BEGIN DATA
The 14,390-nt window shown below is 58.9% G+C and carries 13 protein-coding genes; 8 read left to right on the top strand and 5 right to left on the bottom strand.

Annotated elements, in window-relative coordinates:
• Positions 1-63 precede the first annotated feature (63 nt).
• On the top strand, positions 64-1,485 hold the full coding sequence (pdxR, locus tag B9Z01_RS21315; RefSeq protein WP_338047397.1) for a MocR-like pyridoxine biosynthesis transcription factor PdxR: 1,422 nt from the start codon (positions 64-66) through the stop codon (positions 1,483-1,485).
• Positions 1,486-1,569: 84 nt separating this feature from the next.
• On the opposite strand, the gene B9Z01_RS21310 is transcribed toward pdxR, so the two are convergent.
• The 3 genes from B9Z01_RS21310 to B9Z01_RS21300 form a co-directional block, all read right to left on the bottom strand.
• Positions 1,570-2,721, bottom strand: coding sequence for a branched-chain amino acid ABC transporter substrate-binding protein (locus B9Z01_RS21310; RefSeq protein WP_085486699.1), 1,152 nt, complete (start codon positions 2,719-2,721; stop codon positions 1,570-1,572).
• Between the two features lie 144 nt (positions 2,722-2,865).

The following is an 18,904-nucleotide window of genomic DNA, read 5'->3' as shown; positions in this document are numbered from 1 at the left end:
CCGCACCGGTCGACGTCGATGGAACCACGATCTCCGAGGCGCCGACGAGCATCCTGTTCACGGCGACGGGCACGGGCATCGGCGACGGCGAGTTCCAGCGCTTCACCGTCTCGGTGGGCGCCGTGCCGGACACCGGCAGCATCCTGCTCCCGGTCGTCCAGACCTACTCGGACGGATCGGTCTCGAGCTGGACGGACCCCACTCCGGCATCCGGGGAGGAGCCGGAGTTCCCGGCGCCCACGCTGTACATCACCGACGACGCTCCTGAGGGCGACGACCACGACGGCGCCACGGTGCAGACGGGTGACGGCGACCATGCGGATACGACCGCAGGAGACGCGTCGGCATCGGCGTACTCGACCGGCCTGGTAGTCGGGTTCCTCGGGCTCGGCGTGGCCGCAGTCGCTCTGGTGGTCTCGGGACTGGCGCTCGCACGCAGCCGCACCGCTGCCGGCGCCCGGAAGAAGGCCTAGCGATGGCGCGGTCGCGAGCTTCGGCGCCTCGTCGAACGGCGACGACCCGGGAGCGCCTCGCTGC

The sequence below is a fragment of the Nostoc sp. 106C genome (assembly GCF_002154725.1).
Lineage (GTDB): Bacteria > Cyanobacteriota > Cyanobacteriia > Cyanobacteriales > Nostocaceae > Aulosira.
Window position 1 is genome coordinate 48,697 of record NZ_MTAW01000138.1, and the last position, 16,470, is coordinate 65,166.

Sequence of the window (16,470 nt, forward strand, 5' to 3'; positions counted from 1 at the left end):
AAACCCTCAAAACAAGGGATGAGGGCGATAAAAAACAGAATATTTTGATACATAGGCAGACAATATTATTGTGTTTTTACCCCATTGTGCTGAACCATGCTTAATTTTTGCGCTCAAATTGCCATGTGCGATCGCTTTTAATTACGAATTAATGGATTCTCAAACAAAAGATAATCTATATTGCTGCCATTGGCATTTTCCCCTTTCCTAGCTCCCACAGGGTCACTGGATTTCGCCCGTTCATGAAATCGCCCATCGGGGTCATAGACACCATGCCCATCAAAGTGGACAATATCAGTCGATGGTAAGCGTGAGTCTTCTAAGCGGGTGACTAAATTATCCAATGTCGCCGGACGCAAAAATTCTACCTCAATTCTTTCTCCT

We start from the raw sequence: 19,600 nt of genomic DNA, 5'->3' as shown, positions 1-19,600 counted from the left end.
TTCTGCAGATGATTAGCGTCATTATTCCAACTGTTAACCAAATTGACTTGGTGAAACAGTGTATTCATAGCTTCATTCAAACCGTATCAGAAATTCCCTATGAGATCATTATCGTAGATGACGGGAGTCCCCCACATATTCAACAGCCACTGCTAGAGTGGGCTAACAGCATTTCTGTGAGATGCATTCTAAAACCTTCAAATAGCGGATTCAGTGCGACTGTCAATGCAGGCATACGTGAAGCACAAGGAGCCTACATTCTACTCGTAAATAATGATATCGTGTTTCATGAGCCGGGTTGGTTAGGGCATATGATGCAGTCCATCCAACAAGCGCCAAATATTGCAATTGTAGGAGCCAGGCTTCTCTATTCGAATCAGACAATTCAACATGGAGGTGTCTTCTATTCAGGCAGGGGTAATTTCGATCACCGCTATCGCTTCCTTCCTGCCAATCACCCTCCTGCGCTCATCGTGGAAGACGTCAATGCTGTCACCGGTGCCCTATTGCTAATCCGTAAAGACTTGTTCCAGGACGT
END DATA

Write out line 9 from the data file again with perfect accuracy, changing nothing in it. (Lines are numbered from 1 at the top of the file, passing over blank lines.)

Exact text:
• Between the two features lie 144 nt (positions 2,722-2,865).